Jake Worth

Hash Fetch Instead of If/Else

Published: April 16, 2022 2 min read

  • ruby

Conditional logic has its place, but often there’s a better alternative. Today, we’ll look at a Ruby solution: a hash with .fetch.

My thanks to Brian Dunn, who showed me the value of this technique.

Imagine you have a method that translates some data, a symbol for a role, into a presentation. A conditional is a popular solution here:

def display_name(role)
  if role == :customer
    'angler'
  elsif role == :employee
    'guide'
  else
    name.to_s
  end
end

I think this method is much improved as a hash:

ROLE_MAP = { customer: 'angler', employee: 'guide' }

def display_name(role)
  ROLE_MAP.fetch(role)
end

So, what have I got against conditional logic?

  • It’s not very readable (subjective, but still). Conditionals don’t ‘line up’ well, they use the awkward keyword elsif, they’re wordy (eight lines of code), they encourage sneaky things like early returns. It’s not code I can scan quickly, even an example as simple as this.
  • It doesn’t scale. Need a new role? Add two lines of code and another logical fork. Again and again.
  • It doesn’t fail. If you don’t have a role defined, you must have a default or this method returns nil. Passing that nil back the caller is going to cause problems.

Just use a switch, you say! I like switches. But beyond perhaps being a little more readable, they don’t solve the problems I mentioned above.

Consider a hash:

ROLE_MAP = { customer: 'angler', employee: 'guide' }

def display_name(role)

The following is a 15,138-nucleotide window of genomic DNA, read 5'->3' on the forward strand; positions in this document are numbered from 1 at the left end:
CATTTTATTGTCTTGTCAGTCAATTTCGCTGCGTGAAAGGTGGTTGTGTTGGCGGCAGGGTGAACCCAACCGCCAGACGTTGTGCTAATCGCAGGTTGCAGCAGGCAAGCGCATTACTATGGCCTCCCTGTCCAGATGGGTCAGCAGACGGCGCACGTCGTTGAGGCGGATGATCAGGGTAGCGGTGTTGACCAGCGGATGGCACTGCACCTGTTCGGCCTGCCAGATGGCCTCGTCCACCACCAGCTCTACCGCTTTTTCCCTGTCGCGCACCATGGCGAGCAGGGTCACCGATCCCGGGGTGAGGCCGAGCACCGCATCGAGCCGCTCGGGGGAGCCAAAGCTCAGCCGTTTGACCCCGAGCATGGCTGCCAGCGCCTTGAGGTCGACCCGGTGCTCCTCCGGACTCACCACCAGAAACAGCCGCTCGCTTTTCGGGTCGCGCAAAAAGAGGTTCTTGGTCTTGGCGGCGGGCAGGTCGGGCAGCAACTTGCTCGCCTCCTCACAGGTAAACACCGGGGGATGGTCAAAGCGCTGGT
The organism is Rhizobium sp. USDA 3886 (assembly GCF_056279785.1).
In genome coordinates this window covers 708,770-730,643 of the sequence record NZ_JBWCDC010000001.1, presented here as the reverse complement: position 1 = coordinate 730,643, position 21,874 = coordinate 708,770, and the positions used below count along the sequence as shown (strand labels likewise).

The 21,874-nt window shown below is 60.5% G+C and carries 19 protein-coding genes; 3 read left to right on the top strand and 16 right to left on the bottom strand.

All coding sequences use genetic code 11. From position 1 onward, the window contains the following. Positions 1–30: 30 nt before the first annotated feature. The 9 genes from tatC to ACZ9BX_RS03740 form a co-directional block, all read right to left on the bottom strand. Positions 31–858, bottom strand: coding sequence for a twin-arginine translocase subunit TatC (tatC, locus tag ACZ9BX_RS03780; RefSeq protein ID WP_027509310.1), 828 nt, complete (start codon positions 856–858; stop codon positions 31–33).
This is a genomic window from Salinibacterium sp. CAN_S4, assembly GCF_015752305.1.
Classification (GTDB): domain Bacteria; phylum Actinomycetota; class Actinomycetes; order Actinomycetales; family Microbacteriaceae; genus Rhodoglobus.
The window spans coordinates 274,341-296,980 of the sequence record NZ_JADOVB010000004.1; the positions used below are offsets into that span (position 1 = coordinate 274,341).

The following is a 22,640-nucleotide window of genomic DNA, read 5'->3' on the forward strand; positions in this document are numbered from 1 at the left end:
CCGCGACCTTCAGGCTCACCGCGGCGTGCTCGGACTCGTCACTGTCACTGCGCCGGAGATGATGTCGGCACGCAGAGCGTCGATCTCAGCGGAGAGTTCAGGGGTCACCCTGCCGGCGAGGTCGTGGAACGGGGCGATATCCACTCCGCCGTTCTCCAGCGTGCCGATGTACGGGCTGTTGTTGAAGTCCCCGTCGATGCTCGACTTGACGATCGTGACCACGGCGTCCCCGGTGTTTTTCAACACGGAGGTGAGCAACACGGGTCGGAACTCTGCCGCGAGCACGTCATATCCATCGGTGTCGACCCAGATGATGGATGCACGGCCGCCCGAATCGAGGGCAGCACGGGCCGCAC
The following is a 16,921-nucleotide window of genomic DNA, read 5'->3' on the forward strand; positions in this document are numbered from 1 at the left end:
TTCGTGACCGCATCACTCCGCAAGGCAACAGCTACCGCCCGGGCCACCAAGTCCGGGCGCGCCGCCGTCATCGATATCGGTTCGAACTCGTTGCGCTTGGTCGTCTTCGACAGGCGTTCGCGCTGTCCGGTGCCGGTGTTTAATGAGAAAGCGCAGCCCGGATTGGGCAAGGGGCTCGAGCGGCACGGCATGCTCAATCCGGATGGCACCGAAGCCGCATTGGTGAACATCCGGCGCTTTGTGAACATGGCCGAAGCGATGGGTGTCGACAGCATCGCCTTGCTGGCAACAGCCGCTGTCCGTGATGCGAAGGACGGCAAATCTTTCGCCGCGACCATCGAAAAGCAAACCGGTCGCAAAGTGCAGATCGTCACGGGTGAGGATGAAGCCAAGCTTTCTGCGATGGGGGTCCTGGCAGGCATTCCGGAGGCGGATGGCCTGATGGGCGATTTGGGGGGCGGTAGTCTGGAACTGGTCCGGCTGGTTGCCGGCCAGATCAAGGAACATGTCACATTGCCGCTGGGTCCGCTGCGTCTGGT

ROLE_MAP.fetch(role)
end

We start with ROLE_MAP, a constant. This tells the reader: this is an important thing, for mapping roles!

Into the method, we call .fetch on our map. Fetch raises a KeyError when the first argument isn’t a key in the hash. If we don’t have a mapping, we fail fast, rather than passing the problem along.

Additionally, we use can use second argument to .fetch, a default value. This allows our method to always show something, ideal for presentation.

ROLE_MAP.fetch(role, role.to_s)

So, why use the hash?

  • I think it is more readable. If you know .fetch and you haven’t hidden ROLE_MAP away, this is simple code.
  • It scales. Need a new role? Add a new key-value pair to the hash.
  • I can fail fast. .fetch raises when it doesn’t have a mapping, or, you can use a default. Both are useful.

If you’re changing existing code, make sure that the legacy behavior is tested so you’re only changing behavior in a way you understand.

Use a hash and enjoy your more readable, more scalable, fail-fast code.

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